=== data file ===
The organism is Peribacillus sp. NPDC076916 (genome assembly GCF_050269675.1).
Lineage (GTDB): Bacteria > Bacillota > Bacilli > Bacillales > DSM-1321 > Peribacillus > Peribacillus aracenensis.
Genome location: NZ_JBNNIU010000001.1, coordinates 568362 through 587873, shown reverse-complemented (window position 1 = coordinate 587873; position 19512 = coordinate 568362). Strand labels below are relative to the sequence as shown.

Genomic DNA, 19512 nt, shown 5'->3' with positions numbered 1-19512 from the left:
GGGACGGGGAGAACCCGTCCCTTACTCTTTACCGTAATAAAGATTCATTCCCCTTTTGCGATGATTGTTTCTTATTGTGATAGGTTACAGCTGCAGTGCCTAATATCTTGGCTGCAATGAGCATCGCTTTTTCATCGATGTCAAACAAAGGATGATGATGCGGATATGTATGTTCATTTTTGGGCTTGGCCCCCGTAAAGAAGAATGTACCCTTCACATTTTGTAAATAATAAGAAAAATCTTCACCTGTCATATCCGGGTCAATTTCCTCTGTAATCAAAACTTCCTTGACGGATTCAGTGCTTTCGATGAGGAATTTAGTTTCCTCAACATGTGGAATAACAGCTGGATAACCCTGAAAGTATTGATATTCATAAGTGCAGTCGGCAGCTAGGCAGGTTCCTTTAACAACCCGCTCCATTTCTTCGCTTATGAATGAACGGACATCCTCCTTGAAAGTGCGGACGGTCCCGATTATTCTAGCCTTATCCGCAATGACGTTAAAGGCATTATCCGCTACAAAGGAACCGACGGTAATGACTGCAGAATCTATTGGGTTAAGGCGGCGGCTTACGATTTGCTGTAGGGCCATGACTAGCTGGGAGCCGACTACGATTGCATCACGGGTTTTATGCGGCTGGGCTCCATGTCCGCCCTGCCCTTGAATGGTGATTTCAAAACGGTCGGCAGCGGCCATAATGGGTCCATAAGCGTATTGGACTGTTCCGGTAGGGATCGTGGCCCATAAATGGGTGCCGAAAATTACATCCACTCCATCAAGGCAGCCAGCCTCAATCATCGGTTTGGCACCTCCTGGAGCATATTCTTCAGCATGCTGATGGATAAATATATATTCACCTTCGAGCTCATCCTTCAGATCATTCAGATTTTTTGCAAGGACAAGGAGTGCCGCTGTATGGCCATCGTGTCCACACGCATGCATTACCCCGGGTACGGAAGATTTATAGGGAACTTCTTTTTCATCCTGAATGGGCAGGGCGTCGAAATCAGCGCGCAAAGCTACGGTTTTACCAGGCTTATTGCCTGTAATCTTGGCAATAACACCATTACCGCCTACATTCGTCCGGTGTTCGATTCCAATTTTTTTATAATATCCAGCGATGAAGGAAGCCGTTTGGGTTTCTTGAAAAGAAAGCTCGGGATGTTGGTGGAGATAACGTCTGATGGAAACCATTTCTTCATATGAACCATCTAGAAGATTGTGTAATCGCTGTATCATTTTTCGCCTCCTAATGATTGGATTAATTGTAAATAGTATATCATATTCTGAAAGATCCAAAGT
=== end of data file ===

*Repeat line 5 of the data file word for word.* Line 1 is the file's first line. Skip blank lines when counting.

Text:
GGGACGGGGAGAACCCGTCCCTTACTCTTTACCGTAATAAAGATTCATTCCCCTTTTGCGATGATTGTTTCTTATTGTGATAGGTTACAGCTGCAGTGCCTAATATCTTGGCTGCAATGAGCATCGCTTTTTCATCGATGTCAAACAAAGGATGATGATGCGGATATGTATGTTCATTTTTGGGCTTGGCCCCCGTAAAGAAGAATGTACCCTTCACATTTTGTAAATAATAAGAAAAATCTTCACCTGTCATATCCGGGTCAATTTCCTCTGTAATCAAAACTTCCTTGACGGATTCAGTGCTTTCGATGAGGAATTTAGTTTCCTCAACATGTGGAATAACAGCTGGATAACCCTGAAAGTATTGATATTCATAAGTGCAGTCGGCAGCTAGGCAGGTTCCTTTAACAACCCGCTCCATTTCTTCGCTTATGAATGAACGGACATCCTCCTTGAAAGTGCGGACGGTCCCGATTATTCTAGCCTTATCCGCAATGACGTTAAAGGCATTATCCGCTACAAAGGAACCGACGGTAATGACTGCAGAATCTATTGGGTTAAGGCGGCGGCTTACGATTTGCTGTAGGGCCATGACTAGCTGGGAGCCGACTACGATTGCATCACGGGTTTTATGCGGCTGGGCTCCATGTCCGCCCTGCCCTTGAATGGTGATTTCAAAACGGTCGGCAGCGGCCATAATGGGTCCATAAGCGTATTGGACTGTTCCGGTAGGGATCGTGGCCCATAAATGGGTGCCGAAAATTACATCCACTCCATCAAGGCAGCCAGCCTCAATCATCGGTTTGGCACCTCCTGGAGCATATTCTTCAGCATGCTGATGGATAAATATATATTCACCTTCGAGCTCATCCTTCAGATCATTCAGATTTTTTGCAAGGACAAGGAGTGCCGCTGTATGGCCATCGTGTCCACACGCATGCATTACCCCGGGTACGGAAGATTTATAGGGAACTTCTTTTTCATCCTGAATGGGCAGGGCGTCGAAATCAGCGCGCAAAGCTACGGTTTTACCAGGCTTATTGCCTGTAATCTTGGCAATAACACCATTACCGCCTACATTCGTCCGGTGTTCGATTCCAATTTTTTTATAATATCCAGCGATGAAGGAAGCCGTTTGGGTTTCTTGAAAAGAAAGCTCGGGATGTTGGTGGAGATAACGTCTGATGGAAACCATTTCTTCATATGAACCATCTAGAAGATTGTGTAATCGCTGTATCATTTTTCGCCTCCTAATGATTGGATTAATTGTAAATAGTATATCATATTCTGAAAGATCCAAAGT